Moving into our second year of the COVID-19 crisis, you can question whether the rising number of cases, especially those requiring hospitalizations, warns of the end of Gov. David Ige’s ability to run the state or is just a brief bump in the road.

Reviewing the question on Ige’s continuing ability to steady Hawaii’s government in the face of the virus, the governor’s score is sketchy and the public knows it.

Before COVID put Hawaii in an unemployment and economic crisis, Ige was not a popular leader.

His latest public approval rating, taken last year for a national survey, was bad. The survey of the 50 governors showed Ige coming in last.

Ige’s rating ranged from a high of 46% last June to the latest national low of 26%. COVID has taken whatever luster Ige could build.

Ige’s political success runs ahead of his public approval.

His reelection campaign appeared strongly supported, as he triumphed over former Congresswoman Colleen Hanabusa 50% to 43% in the 2018 Democratic primary, but his time in office has been marked by repeated calls for action and movement.

Back in 2020 as the pandemic was taking hold, the Kokua Council was demanding immediate action by the state government to protect its citizens as criticism increased that the state Health Department was unable to perform the promised contact tracking of infected citizens. The state said it had 450 at the ready, while legislative investigations showed between 15 to 105 at work — all outrageously overloaded.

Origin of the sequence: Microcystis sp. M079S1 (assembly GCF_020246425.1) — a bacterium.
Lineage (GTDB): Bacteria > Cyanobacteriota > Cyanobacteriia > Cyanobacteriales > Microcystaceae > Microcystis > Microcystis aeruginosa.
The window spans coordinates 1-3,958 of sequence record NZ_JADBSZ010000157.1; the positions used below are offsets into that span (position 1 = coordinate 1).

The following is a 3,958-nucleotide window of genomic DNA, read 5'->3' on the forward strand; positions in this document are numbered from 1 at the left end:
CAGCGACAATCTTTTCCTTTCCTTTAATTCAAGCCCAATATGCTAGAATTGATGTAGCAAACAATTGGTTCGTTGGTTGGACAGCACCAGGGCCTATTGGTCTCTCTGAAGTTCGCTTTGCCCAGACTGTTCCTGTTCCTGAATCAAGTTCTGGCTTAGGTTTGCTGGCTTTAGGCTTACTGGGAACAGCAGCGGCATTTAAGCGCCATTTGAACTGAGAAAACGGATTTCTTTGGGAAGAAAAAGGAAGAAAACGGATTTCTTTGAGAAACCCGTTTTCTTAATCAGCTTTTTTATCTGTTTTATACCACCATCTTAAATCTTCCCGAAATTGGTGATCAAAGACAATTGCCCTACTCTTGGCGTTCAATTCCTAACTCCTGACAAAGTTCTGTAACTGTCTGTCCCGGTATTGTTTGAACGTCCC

Repeated calls for action ended with Health Department head Bruce Anderson and epidemiologist Dr. Sarah Park leaving their positions. Ige never pointed any fingers.

Later the business community feared Ige would not act to put top-level guidance in place to assist in controlling the virus.

“Hawaii businesses are on the brink of shutting down or taking other drastic measures due to the COVID-19 economic downturn. They can’t wait weeks or months for relief measures — they need help now,” said Sherry Menor-McNamara, Chamber of Commerce Hawaii president and CEO.

The Chamber reports support from Lt. Gov Josh Green, county mayors and House Speaker Scott Saiki — but is asking for a unified, consistent message from Ige.

In an interview last week, Saiki said that “the governor gets it and we need to avoid another statewide shutdown.”

The two-term Democratic speaker said he has decided to not run for lieutenant governor as had been speculated, and will run for reelection. As for Ige, Saiki said the public is looking for the governor to be “decisive and firm.”

“I think the governor understands the issues, he understands the underlying data; he just needs to make a decision,” Saiki said.

Adding to that, Saiki said Ige is hampered by poor support. Although Ige is now closing out a second four-year term, he suffers from a lack of a capable staff, saying “the team needs to improve.”

“The governor can’t do everything,” Saiki said. “His team needs to arm the governor with the information and analysis he needs to be able to make decisions, that is absolute.”

When asked if the problem is with Ige not demanding more from a staff failing to provide relevant information, Saiki summed up the dilemma: “When the Governor’s Office is constantly searching for an answer, you know there is a disconnect.”